After a few hectic days of selling the furniture and sorting what we would need for the trip and what would stay in storage until we finally leave the UK, we we're ready to start our journey. Having had the final inspection for vacating the apartment, we headed off for the evening to stay with AD and Danielle. Stopping to purchase some last minute things - a dash camera for the car and a GB sticker required for the continent, our little car was loaded to the hilt looking more like we were travelling for a year, not 8 weeks. Arriving at Hindhead, we then took on camping chairs, air pump and Cooley bag and had to draw the line there.
Nothing left in the apartment, just waiting for the inspection
Before sunrise the following morning, we crept out of their house and headed for Dover, allowing ourselves plenty of time for traffic delays. A really good run had us down to Folkestone in 2 hours and plenty of time to stop for a leisurely breakfast. From there, it was only 10 minutes up the coast to Dover and a very easy check in for our departure. From number plate recognition as we approached the office, an offer of an earlier ferry, follow the road until we reach lane 210 (a massive complex), join the queue for a couple of minutes then we were boarding and on our way. After locking the car below, we headed up onto the back deck to watch the White cliffs of Dover fade away, and already France was clearly visible ahead.
Leaving the UK - the White cliffs of Dover
The car in its lane of the ferry across to Calais
After just 2 hours, we arrived in Calais, and remembering to drive on the right, we followed the queues of cars ashore. Our first impressions were of all the refugees waiting on the side of the road to stowaway on a vehicle heading back to the UK. For every one of them was a police officer making sure it didn't happen - what a sad situation.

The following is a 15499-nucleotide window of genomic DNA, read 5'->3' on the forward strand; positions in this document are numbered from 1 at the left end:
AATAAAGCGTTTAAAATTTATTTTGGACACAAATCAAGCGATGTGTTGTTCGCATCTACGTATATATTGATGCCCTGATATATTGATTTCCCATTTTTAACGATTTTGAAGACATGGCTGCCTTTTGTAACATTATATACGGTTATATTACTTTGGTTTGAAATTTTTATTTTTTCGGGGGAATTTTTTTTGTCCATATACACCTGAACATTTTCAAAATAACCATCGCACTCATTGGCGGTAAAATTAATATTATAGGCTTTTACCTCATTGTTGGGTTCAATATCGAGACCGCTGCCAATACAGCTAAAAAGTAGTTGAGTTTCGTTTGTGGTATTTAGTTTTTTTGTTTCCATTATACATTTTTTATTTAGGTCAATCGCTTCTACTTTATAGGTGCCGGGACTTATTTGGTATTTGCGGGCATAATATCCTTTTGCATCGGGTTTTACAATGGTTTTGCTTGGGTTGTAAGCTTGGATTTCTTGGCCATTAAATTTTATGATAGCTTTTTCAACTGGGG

Soon we were out of the port area and onto the highway heading for the Belgium border, a first nights destination the small village of Ochamps. On the way we stopped at the Euro Space Centre where we saw, amongst other things the Europa 2 rocket which was an expendable launch system for the Space Agency. It made 11 missions - only 4 of them successful.
Pete in front of the Europa 2 rocket - Euro Space Centre, Belgium
Ochamps was a delightful little village nestled amidst plantations of forestry and paddocks of cattle - the strangest we had ever seen. They had the shortest legs and biggest rumps we had ever seen and it turned out they were BBB - Blanc Blue Belge found only in Belgium. The huge rump appearance is known as double-muscling and the breed has an increased ability to convert food into muscle which also means the meat has a reduced fat content. You definitely wouldn't say they were a pretty cow. Dinner that evening was with our hosts and their family, a enjoyable night, and with their broken English and our school French, we managed to keep the conversation going.